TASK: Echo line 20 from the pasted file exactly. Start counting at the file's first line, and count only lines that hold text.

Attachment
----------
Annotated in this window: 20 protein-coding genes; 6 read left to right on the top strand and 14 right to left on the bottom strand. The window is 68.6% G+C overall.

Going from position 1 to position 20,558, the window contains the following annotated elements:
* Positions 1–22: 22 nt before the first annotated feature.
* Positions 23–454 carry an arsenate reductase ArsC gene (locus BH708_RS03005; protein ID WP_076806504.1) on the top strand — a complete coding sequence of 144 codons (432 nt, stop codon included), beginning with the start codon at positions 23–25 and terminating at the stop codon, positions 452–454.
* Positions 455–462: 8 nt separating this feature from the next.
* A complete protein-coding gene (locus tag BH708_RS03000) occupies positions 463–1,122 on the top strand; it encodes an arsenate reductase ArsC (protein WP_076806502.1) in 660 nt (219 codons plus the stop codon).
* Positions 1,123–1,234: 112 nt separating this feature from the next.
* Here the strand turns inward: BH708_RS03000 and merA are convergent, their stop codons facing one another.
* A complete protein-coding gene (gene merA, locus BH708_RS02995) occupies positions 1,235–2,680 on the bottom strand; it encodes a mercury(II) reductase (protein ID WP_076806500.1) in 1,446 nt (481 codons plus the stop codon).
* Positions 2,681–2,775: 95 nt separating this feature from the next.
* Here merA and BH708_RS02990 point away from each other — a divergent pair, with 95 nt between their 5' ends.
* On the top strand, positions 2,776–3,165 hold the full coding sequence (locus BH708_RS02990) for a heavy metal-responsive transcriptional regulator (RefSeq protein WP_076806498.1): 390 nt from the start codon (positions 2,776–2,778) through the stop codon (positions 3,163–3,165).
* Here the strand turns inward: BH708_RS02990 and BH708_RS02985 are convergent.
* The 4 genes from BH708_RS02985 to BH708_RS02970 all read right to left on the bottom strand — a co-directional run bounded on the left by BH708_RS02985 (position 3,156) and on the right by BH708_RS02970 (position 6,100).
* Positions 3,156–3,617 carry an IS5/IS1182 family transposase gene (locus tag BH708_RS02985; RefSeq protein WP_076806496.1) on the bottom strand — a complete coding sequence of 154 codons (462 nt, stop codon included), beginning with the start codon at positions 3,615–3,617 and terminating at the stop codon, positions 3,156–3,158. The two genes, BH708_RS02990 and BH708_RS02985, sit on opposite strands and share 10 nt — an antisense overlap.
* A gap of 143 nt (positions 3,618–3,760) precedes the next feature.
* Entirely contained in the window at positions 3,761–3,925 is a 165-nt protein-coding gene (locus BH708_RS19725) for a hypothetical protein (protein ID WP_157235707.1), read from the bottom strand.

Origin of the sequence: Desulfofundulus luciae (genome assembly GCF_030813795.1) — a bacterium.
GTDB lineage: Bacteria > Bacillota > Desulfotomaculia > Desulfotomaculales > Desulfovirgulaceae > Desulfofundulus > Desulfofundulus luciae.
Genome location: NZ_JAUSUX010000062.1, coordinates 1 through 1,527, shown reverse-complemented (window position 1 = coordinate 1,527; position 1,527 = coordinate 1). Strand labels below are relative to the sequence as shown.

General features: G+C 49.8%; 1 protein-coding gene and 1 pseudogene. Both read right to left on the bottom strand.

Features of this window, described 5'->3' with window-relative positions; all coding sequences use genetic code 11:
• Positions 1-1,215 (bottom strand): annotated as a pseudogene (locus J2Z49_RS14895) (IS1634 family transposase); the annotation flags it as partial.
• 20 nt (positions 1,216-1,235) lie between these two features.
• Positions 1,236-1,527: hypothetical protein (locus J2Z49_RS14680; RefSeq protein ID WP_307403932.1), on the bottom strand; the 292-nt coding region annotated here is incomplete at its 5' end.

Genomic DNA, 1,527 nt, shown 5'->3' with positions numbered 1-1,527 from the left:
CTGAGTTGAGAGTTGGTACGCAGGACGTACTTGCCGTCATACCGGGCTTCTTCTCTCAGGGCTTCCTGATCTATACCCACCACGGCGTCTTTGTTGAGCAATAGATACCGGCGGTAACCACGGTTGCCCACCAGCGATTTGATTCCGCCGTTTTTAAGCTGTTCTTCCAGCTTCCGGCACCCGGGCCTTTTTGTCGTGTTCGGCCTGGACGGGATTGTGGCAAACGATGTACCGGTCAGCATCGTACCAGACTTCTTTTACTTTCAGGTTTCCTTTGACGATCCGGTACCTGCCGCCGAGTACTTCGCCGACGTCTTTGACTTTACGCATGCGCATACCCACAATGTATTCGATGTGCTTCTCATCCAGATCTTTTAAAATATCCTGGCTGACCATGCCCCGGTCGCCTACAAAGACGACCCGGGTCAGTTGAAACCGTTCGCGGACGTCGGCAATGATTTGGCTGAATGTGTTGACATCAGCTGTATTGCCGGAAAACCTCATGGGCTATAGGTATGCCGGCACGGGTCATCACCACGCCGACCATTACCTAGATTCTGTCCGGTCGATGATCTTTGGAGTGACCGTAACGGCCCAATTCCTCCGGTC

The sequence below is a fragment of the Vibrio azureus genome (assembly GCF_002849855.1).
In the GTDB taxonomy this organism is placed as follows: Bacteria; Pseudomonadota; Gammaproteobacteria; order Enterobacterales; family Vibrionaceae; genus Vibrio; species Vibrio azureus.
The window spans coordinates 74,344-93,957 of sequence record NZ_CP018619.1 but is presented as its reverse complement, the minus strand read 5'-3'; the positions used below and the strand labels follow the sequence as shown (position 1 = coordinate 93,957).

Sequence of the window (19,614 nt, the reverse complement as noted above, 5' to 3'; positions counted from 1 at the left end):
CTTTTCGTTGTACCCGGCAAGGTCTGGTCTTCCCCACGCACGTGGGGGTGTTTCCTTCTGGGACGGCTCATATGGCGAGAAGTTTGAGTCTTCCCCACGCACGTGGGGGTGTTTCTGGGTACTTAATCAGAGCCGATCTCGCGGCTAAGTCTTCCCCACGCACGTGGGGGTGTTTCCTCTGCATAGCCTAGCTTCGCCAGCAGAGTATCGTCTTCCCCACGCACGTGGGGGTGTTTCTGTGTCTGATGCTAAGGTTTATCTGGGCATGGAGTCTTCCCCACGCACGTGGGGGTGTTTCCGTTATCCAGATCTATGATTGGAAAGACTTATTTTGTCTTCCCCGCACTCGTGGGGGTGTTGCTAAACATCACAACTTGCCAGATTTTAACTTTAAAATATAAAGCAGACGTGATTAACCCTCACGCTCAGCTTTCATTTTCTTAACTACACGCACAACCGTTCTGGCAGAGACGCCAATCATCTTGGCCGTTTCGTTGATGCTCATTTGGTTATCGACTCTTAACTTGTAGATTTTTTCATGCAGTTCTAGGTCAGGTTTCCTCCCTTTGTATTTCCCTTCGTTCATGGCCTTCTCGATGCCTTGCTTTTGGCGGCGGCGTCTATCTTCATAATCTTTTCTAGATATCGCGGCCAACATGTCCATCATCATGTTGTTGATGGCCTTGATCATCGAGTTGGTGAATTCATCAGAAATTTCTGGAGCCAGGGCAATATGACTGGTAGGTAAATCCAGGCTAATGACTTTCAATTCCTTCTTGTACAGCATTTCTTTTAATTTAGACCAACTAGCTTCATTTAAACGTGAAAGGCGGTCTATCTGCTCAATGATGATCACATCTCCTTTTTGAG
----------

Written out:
Genome location: NZ_JAUSUX010000062.1, coordinates 1 through 1,527, shown reverse-complemented (window position 1 = coordinate 1,527; position 1,527 = coordinate 1). Strand labels below are relative to the sequence as shown.